Facebook continues showing strength not just as a major force in social networking, but also in search — experiencing a 35-percent increase in searches in July.
That’s enough to make Facebook one of the fastest-growing properties on which searches are conducted, according to research firm comScore‘s monthly search report.
Also recording growth for the month were Craigslist, with 8 percent, and eBay and Microsoft’s Bing, each with 5 percent. Yahoo’s non-search sites — which include Flickr and Delicious — saw a 4-percent upswing in searches, while Google-owned YouTube grew 1 percent, comScore said.
This contrasts with the major “traditional” players in search, which saw fewer search queries last month. Google (NASDAQ: GOOG) dipped 2 percent from June, while Yahoo and AOL dropped 5 percent each. Ask Network declined 4 percent, while Fox Interactive — owner of sites including Facebook rival MySpace.com — plunged 10 percent. Searches on Amazon slipped 1 percent.
Still, in terms of the number of searches conducted, Google still leads the way with 12.9 billion searches, followed by Yahoo Sites with 2.8 billion. Microsoft (NASDAQ: MSFT) Sites ranked third with 1.3 billion searches, up 3 percent from May, followed by eBay with 709 million.
Google also still dominates in terms of overall market share. In July, of a total 13.6 billion core searches, Google Sites accounted for 64.7 percent search market share, followed by Yahoo with 19.3 percent share. Microsoft sites grabbed 8.9 percent market share, a 0.5 percentage point gain versus June, according to the report.
The latest figures come at a time when Facebook’s recent acquisitions and expanded services signal a strategy to position the No. 1 social networking site as competition to Yahoo, Google and Twitter in terms of providing real-time search, communications, advertising, gaming and content.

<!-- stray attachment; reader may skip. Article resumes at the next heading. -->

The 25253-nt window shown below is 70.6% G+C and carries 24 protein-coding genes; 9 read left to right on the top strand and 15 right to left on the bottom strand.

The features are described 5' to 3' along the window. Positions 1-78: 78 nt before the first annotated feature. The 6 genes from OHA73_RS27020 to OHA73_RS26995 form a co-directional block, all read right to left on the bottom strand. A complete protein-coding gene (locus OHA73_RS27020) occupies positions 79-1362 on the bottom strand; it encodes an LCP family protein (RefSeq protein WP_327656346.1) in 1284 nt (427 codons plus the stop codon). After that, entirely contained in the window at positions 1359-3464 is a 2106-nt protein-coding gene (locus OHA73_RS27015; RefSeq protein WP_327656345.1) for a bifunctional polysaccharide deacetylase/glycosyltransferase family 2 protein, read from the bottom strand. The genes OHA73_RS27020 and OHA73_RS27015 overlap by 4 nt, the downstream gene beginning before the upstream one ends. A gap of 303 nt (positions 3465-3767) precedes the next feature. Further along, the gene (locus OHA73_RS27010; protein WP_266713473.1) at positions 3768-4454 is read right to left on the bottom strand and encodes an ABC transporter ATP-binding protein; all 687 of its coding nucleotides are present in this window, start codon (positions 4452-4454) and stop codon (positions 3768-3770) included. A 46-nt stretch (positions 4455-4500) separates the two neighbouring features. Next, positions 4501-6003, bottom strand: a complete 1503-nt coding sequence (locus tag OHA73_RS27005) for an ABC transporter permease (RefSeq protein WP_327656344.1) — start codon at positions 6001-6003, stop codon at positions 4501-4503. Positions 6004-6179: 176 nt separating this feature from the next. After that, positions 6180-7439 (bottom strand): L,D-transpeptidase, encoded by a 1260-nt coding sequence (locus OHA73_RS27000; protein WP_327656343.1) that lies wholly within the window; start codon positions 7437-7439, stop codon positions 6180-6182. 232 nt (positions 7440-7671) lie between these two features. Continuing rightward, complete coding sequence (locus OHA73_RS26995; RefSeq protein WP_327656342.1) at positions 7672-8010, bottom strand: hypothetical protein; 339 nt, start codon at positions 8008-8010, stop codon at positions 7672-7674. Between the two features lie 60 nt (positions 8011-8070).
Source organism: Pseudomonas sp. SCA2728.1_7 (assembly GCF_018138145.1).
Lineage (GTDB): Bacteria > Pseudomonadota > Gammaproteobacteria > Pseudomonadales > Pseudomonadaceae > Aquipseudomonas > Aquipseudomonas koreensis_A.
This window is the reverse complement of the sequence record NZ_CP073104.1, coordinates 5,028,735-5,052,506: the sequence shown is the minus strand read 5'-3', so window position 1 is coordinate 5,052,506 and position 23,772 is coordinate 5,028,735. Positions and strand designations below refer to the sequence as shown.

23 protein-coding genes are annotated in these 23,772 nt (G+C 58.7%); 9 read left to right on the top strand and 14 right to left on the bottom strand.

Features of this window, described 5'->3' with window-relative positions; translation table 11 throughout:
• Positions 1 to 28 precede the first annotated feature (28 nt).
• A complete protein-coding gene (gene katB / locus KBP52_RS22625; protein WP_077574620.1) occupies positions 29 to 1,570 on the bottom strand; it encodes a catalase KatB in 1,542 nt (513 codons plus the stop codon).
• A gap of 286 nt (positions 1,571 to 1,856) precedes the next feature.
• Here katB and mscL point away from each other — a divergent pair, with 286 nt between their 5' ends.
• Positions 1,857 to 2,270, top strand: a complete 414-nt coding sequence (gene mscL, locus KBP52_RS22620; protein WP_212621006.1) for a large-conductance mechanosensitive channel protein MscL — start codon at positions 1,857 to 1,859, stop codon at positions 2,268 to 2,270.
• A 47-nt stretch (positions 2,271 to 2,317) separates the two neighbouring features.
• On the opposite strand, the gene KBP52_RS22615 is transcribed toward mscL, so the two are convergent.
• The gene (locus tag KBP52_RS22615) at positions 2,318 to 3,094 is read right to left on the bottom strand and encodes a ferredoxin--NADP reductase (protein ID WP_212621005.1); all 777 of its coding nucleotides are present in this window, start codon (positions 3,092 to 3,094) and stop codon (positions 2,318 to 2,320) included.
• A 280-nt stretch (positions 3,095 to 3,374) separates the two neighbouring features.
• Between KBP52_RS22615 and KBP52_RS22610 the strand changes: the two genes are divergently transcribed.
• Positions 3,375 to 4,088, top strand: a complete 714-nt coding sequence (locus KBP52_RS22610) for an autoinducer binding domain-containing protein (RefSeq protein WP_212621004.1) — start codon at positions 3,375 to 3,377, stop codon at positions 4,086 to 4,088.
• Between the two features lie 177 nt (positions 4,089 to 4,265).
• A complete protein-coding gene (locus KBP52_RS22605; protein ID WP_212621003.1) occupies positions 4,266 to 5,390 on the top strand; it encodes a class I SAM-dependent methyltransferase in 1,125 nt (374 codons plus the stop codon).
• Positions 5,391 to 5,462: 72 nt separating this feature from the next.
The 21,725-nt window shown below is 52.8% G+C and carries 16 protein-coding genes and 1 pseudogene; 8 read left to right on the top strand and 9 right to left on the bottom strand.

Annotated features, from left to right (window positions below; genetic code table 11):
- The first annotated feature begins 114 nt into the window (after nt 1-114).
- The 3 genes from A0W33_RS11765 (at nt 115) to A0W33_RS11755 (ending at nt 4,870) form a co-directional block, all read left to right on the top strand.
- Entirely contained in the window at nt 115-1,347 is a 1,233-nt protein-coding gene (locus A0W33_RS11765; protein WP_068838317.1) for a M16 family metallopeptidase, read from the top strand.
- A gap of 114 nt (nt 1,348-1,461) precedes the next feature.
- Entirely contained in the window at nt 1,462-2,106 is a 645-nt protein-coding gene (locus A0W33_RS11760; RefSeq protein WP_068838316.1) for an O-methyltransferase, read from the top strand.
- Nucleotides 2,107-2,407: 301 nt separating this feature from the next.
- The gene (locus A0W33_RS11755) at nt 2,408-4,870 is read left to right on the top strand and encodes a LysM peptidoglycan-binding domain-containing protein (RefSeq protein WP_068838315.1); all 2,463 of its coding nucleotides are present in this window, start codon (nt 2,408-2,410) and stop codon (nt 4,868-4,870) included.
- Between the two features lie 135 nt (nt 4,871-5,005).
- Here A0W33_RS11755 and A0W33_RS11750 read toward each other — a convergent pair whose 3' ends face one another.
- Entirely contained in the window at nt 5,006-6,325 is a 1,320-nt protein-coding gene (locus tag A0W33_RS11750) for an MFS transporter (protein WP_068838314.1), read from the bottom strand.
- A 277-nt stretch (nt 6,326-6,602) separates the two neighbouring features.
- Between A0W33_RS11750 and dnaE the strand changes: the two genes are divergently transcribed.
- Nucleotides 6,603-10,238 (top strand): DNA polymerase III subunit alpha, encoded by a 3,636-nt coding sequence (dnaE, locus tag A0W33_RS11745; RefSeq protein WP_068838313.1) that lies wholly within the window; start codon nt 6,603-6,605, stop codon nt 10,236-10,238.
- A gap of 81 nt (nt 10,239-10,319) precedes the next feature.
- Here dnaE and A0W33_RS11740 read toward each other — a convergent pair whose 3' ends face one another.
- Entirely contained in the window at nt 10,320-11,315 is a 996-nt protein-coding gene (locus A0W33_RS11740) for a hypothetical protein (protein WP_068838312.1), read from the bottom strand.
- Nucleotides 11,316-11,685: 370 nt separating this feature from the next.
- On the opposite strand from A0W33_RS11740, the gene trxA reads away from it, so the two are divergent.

Last week, Facebook started unwrapping a new search service that it had been testing for several months. The service enables members to find status updates, photos, links and videos. Results are served in categories depending on the query. Previously, users could find entries for other users’ profiles and groups.
It also just bought FriendFeed, a start-up seen as a competitor to Twitter.
Facebook also is testing a stripped-down version of its service for overseas markets with limited broadband, and is developing an electronic payments system.
But Facebook isn’t the only big name in online media going through changes. Though Microsoft-owned Bing’s growth rate isn’t explosive, it appears to be consistently growing by small increments. comScore’s findings are mirrored by Nielsen’s search figures for July, which show an 8-percent month-over-month increase for the search engine.
Microsoft and Yahoo also recently joined forces in an ad deal designed to strengthen their position as a unified challenger to front-runner Google.